Roy Gilbert

Chicago watchdog: Juvenile diversion program fails at goals

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CHICAGO (AP) — A decade-old program that was supposed to keep many juveniles out of the criminal justice system upon arrest has suffered from bad record-keeping, poor communication between city departments, and a lack of coherent and consistent goals, according to a report from the city’s Inspector General published Tuesday.

The Juvenile Intervention and Support Center, known as the JISC, opened its doors in 2006 and was supposed to be modeled off of successful programs in other parts of the country. The idea was to link youth who had been arrested for the first time or for low-level offenses to programs and services rather than referring them to criminal court, a process known as diversion.

Depending on a youth’s arrest history and current charge, police officers could decide to send them home without a charge — known in Illinois as a “station adjustment,” refer them to a case manager to be screened for social services, or refer them to court for formal processing. One of the innovations of the JISC was supposed to be that case managers would be located within the same building, allowing for a smooth handoff between police and social services.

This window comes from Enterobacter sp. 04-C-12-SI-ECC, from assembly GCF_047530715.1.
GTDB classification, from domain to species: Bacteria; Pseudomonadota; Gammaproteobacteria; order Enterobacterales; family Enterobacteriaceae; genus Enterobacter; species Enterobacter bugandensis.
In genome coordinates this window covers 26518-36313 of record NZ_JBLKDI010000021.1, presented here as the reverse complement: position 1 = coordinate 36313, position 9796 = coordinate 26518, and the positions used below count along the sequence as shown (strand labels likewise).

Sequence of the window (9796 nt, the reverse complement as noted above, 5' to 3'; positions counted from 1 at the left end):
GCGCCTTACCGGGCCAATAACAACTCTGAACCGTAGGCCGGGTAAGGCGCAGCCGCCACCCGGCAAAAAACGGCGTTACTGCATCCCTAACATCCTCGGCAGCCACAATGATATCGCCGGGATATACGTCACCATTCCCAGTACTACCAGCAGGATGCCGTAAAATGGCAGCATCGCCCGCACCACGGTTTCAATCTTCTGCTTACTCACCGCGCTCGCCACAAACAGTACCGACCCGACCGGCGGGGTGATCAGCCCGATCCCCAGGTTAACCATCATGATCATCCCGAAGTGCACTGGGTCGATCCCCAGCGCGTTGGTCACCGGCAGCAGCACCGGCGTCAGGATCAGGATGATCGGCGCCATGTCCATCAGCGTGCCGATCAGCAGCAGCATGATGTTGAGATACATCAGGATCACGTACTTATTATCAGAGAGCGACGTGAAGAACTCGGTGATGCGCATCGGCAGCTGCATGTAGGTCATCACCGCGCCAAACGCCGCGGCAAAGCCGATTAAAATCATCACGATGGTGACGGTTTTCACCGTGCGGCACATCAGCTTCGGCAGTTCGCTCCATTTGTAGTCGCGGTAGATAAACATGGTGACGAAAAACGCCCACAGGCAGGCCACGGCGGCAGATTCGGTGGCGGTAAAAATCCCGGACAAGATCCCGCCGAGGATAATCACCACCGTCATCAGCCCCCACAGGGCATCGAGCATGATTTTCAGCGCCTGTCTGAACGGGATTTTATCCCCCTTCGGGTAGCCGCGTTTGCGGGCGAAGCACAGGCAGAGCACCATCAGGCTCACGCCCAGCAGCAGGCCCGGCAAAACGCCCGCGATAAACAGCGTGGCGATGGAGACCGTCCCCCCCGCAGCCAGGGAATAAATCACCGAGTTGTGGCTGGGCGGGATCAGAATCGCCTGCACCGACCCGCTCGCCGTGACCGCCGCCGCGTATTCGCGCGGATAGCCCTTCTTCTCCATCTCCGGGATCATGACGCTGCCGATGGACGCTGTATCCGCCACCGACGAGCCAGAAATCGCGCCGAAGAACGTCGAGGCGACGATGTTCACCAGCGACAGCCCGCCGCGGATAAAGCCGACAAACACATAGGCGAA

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The nonprofit news outlet Injustice Watch provided this article to The Associated Press through a collaboration with Institute for Nonprofit News.

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A decade ago, an outside audit warned early fractures between the various partners — chiefly the Chicago Police Department and the city’s Department of Children and Youth Services (later merged into the Department of Family and Support Services) […]

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